Caught between the Périphérique and the Convention Centre at Porte Maillot, the church of Notre-Dame de la Compassion, Paris does not catch the eyes as it should. The former Royal Chapel commemorates the accidental death of a prince and was moved 100 metres away stone by stone in 1968. Let me tell you more…
Prince Ferdinand Philippe’s tragic death
The chapel is linked to a tragic incident that involved prince Ferdinand Philippe of Orléans (1810-1842), son of the king Louis Philippe.
In 1842, the Duke planned to review part of the army of which he had been made the commander at Saint-Omer (now in the Hauts-de-France region). On 13 July 1842 he left the Tuileries Palace to say goodbye to his parents who resided at the castle of Neuilly-sur-Seine. He chose to travel on an open carriage pulled by two horses. At a place called Sablonville (the present-day site of the Convention Centre in Porte Maillot), the horses of the carriage ran out of control. The Duke lost his balance and fell off on the ground. Unfortunately Ferdinand Philippe and fractured his skull. Unconscious, the prince was taken to the backroom of a nearby grocery store. There he died a couple of hours later surrounded by his family.
The funeral service took place in Notre-Dame cathedral and the prince was interred in the Royal Chapel in Dreux.
He was only 32 and was survived by two sons. Ferdinand Philippe was married to Helene of Mecklenburg-Schwerin.
The Royal Chapel of St. Ferdinand
A little chapel was built in 1842-1843 on the site of the grocery store where Ferdinand Philippe had died. The St. Ferdinand Royal Chapel was designed in Neo-byzantine style on a floor plan in the shape of a Greek cross.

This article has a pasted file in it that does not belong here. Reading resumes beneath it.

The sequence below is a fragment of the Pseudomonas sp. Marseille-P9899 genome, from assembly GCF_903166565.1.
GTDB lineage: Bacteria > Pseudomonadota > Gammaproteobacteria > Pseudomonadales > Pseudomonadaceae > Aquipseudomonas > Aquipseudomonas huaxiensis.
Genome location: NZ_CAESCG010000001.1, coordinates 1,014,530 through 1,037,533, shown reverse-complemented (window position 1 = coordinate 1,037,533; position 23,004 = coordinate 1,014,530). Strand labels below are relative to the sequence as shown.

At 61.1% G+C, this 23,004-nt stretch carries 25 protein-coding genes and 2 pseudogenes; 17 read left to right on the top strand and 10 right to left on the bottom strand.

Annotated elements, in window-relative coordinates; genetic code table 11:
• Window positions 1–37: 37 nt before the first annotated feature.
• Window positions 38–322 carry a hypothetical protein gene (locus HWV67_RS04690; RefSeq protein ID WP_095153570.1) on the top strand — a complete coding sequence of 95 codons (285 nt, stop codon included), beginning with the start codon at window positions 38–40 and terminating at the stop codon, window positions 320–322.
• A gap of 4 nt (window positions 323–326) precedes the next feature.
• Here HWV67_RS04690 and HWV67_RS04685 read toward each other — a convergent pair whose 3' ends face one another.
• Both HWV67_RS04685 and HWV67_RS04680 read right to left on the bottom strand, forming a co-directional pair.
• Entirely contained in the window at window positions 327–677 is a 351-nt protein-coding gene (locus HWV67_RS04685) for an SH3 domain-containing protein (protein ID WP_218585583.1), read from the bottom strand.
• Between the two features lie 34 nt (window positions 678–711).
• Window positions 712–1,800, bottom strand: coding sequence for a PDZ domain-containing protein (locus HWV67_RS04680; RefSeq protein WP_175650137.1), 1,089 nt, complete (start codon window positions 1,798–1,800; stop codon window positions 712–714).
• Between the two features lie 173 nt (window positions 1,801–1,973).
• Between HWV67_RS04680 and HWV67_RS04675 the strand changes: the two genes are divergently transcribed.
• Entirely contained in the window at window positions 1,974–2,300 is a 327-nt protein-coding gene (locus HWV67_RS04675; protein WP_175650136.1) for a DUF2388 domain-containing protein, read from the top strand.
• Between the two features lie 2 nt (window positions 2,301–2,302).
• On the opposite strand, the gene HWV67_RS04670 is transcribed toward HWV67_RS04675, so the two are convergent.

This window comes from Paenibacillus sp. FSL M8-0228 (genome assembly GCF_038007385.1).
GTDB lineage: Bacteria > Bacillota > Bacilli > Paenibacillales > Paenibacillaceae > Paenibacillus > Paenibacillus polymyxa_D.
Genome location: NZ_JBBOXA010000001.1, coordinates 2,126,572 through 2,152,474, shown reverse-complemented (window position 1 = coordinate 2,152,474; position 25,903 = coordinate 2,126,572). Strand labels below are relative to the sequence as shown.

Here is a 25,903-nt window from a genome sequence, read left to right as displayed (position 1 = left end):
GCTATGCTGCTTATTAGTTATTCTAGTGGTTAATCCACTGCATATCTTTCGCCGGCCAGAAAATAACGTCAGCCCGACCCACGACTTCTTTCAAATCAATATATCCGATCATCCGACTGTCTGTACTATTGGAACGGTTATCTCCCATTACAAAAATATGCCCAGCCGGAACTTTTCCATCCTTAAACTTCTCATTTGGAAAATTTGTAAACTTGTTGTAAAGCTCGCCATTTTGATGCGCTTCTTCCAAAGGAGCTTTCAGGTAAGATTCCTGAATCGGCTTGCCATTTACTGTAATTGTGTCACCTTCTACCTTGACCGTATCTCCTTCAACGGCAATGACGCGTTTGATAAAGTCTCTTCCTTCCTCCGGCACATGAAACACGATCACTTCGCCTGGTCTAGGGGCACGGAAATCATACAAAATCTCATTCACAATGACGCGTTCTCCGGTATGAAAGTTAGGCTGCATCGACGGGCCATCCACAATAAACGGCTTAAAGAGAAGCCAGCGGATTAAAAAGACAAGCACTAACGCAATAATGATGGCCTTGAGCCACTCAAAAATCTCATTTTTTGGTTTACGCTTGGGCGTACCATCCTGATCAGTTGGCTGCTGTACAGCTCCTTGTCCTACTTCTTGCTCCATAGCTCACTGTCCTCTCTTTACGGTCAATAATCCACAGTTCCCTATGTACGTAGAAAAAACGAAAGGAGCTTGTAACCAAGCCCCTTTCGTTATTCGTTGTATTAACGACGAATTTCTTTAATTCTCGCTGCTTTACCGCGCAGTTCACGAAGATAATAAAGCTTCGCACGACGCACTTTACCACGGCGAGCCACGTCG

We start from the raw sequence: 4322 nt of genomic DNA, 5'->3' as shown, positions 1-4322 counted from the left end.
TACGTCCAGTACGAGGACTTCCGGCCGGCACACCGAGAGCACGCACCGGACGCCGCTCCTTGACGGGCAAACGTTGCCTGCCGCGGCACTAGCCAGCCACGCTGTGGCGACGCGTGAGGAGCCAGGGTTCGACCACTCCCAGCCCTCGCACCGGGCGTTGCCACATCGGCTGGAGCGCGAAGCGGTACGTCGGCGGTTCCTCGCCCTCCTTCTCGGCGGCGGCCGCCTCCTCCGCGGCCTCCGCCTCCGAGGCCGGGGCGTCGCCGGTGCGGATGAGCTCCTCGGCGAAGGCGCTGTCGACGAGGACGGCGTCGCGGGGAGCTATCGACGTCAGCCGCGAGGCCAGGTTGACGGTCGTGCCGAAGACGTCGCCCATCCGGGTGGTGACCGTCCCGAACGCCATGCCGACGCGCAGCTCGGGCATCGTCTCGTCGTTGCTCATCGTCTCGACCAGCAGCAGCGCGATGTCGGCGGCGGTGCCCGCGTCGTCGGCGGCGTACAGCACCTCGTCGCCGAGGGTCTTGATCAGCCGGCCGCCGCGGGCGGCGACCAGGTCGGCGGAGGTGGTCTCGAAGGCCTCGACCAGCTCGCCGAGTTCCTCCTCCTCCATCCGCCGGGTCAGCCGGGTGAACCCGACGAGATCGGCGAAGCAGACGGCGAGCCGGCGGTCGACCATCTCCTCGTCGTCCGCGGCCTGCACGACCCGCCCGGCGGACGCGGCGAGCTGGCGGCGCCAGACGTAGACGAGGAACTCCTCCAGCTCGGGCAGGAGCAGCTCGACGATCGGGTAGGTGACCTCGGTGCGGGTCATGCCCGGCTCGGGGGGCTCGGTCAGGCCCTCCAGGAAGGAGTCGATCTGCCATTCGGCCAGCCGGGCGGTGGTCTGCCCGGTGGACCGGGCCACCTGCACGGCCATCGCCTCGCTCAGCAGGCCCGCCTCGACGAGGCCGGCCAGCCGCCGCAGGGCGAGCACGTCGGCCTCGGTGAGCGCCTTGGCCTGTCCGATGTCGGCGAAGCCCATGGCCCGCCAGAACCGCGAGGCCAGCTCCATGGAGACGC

Originally the chapel was built where the tower of the Convention Centre now stands. In 1968, the chapel was moved about 100 metres away and rebuilt stone by stone to free the land prior to the construction of the convention centre.
Under the chapel was built a vast crypt, the ‘lower church’. In 1993 the chapel became a parish church and was renamed ‘Notre-Dame de la Compassion’.
The interior of the church of Notre-Dame de la Compassion
The interior of the chapel is richly decorated with statues and stained-glass windows.
The cenotaph of the prince was carved in marble in 1842 by Henri de Triqueti. The monument comprises a life-sized statue of Ferdinand Philippe dying on a mat.
The beautiful stained-glass windows represents Patron Saints with the features of members of the Orléans dynasty. They were based on sketches by Ingres.
The descent from the Cross was sculpted by Henri de Triqueti.
Notre-Dame de la Compassion is situated on the place du Général-Kœnig (Porte des Ternes) in the 17th arrondissement.
Opening times: Monday-Sundgau, 10am-5pm.
How to get there: métro station Porte Maillot (line 1 and RER C)
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